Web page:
If she didn't tell the other kids who told, and she didn't ask him in front of them (if she pulled him aside), I see nothing wrong with what the teacher did. Teacher asked a perfectly reasonable question ("Were you involved/hurt?") and all he had to do was say "Yes" or "No". Only if the teacher told the person that your son said it was him, or the teacher asked your son in a setting which could easily be overheard by others, would it be the teacher's fault.


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gina-ghettoprincess
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02 Nov 2009, 10:03 am

gramirez wrote:
If she didn't tell the other kids who told, and she didn't ask him in front of them (if she pulled him aside), I see nothing wrong with what the teacher did. Teacher asked a perfectly reasonable question ("Were you involved/hurt?") and all he had to do was say "Yes" or "No". Only if the teacher told the person that your son said it was him, or the teacher asked your son in a setting which could easily be overheard by others, would it be the teacher's fault.


I think the OP's anger is based on the fact that if that was why he was asked, it's kind of like the child was being used and manipulated because he is honest.


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gramirez
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02 Nov 2009, 10:07 am

gina-ghettoprincess wrote:
gramirez wrote:
If she didn't tell the other kids who told, and she didn't ask him in front of them (if she pulled him aside), I see nothing wrong with what the teacher did. Teacher asked a perfectly reasonable question ("Were you involved/hurt?") and all he had to do was say "Yes" or "No". Only if the teacher told the person that your son said it was him, or the teacher asked your son in a setting which could easily be overheard by others, would it be the teacher's fault.


I think the OP's anger is based on the fact that if that was why he was asked, it's kind of like the child was being used and manipulated because he is honest.

I apologize, I must have missed that.


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DW_a_mom
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02 Nov 2009, 7:10 pm

It turns out they asked him because ANOTHER child had named him as being involved. Even if he had stopped at a simple "no" after the first question ("did someone shock you?) they would have asked more questions, so I guess there was no way to avoid giving the whole story without lying. I've told the school I do NOT want him questioned about these sorts of things in the future and that, in my view, the valid solution to the fact that boys are misbehaving in the locker room is to have an adult present the entire time. The teacher involved told me they would start doing that, but my son reports that it has not happend. uurrgghhh!! !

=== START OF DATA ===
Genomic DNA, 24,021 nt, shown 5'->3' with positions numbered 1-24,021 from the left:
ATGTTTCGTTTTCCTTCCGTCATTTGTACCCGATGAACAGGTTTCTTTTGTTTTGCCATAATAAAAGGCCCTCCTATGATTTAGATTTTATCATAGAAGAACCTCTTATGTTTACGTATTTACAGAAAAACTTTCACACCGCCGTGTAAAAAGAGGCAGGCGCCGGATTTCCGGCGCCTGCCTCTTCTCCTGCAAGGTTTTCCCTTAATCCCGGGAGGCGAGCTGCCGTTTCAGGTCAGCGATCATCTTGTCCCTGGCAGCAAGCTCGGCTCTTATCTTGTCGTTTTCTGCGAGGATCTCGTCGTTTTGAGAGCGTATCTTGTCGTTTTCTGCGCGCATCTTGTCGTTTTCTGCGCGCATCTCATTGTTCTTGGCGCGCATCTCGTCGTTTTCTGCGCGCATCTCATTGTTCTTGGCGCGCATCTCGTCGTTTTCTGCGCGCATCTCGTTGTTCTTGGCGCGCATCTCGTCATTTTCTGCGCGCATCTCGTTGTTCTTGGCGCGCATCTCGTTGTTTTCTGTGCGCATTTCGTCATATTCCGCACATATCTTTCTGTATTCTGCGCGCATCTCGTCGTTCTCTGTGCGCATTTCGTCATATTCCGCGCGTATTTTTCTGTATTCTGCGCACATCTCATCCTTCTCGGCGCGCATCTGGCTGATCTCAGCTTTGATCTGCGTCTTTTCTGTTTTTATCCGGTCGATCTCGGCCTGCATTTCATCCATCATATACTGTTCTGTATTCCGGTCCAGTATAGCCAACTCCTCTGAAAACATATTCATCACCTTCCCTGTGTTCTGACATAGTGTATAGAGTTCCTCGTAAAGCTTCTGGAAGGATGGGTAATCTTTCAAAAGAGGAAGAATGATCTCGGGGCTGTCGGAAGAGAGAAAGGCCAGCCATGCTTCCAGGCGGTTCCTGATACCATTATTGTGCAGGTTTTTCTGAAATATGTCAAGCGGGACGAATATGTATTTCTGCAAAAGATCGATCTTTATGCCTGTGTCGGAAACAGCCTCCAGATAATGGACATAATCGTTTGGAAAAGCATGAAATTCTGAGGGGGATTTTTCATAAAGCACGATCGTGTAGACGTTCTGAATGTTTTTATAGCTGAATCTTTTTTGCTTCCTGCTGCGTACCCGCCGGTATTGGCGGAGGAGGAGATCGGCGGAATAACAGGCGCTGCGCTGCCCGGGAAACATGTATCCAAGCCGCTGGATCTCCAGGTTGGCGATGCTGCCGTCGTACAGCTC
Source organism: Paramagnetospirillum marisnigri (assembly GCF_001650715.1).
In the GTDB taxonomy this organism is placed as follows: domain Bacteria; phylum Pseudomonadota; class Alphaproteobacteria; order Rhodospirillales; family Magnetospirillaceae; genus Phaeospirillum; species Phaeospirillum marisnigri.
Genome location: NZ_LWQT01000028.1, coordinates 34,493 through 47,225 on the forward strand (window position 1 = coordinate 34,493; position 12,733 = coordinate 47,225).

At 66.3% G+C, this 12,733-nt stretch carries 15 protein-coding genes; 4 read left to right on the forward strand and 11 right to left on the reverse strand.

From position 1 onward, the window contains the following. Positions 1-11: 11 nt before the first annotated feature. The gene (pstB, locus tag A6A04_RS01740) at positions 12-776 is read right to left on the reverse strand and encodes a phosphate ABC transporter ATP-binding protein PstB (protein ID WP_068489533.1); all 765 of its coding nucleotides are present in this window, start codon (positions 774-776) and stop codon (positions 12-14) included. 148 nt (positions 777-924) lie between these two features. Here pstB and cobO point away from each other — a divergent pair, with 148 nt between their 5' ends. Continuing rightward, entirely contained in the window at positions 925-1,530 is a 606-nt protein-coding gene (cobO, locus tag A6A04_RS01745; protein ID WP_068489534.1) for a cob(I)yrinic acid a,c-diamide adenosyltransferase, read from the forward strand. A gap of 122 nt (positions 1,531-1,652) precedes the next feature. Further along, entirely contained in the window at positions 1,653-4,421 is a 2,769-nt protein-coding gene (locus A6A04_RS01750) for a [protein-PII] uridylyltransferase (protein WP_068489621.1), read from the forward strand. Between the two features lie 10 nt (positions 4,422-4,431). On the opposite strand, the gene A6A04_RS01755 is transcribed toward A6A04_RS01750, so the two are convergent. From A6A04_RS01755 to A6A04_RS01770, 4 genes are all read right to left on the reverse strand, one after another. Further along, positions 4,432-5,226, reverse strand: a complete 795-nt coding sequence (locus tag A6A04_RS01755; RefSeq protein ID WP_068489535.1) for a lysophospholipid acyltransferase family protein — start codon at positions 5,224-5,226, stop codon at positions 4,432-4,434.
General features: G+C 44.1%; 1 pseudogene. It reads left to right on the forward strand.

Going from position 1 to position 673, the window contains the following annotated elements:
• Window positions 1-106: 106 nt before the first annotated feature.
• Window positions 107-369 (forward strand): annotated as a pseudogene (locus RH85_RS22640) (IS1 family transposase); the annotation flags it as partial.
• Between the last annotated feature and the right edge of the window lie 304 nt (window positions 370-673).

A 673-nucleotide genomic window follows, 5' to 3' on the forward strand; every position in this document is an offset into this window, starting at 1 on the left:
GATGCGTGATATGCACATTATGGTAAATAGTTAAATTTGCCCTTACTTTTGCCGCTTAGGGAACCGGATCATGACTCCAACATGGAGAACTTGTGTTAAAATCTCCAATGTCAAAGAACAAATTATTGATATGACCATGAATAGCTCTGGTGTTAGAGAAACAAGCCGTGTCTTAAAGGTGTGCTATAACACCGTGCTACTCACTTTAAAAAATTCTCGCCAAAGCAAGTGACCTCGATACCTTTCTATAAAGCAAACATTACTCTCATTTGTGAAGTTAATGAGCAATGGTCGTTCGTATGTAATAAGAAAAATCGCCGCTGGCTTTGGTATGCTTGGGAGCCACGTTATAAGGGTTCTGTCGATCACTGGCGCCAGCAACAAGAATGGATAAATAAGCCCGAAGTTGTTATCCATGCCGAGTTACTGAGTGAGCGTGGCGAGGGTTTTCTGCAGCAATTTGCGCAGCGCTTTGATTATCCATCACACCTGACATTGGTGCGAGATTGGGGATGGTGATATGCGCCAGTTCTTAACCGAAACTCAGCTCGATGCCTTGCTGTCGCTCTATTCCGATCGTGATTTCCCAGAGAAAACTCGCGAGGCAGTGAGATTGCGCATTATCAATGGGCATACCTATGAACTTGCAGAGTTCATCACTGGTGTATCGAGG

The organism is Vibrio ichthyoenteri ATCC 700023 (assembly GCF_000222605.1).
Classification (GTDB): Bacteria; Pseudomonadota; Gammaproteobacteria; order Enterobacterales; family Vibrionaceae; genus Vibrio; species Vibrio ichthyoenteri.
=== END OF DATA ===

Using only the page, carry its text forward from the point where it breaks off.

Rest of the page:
The teacher assured me that these things pass quickly and I refused to accept that. My thinking being, even if the kids forget, is his angry friend going to go back to DEFENDING him against other kids? It turns out kids do forget. The second day was worse, with most of the school confronting him about it, but he said that in the process he discovered a lot of kids who supported him, and who made a point to tell him he had done the right thing - often kids he's never even talked to before. As for his good friend who got pissed off ... I think the boy's parents talked to him, and, well, he's a great kid, and after a few days of ignoring each other the boy decided to go back to normal. My son feels the friendship is intact, and that is a HUGE relief. If he'll ever go to the measures he has in the past to defend my son, that I don't know. My son is just happy they are still friends.

Is is possible to put in the IEP that my son shouldn't be questioned on discipline issues without a parent present? The whole thing just worries me. Even though we've tried to practice non-committal avoidance responses (that aren't lies), my son just can't do it. He will always tell the truth. A good thing - as long as it doesn't get taken advantage of.

Oh, and I never got an answer on how the kids knew it was my son who told. My son thinks the teacher outright told them. And I've told the teacher that is not appropriate, in my opinion.


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0_equals_true
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02 Nov 2009, 7:26 pm

I blurted out things before without thinking. Even when I knew it was not going to win me friends. But I didn't have any friends to loose. So it was mostly bulling I worried about. One of them was accidently mentioning in class that students had climbed on the roof to smoke.



DenvrDave
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02 Nov 2009, 8:20 pm

DW_a_mom wrote:
...after a few days of ignoring each other the boy decided to go back to normal. My son feels the friendship is intact, and that is a HUGE relief. If he'll ever go to the measures he has in the past to defend my son, that I don't know. My son is just happy they are still friends.

Awesome :thumleft: Very happy for you guys!

DW_a_mom wrote:
Is is possible to put in the IEP that my son shouldn't be questioned on discipline issues without a parent present?

Good question, please let us know the answer if you find out.

Thanks for the update DW, you sound like an awesome mom and your family is very lucky to have you!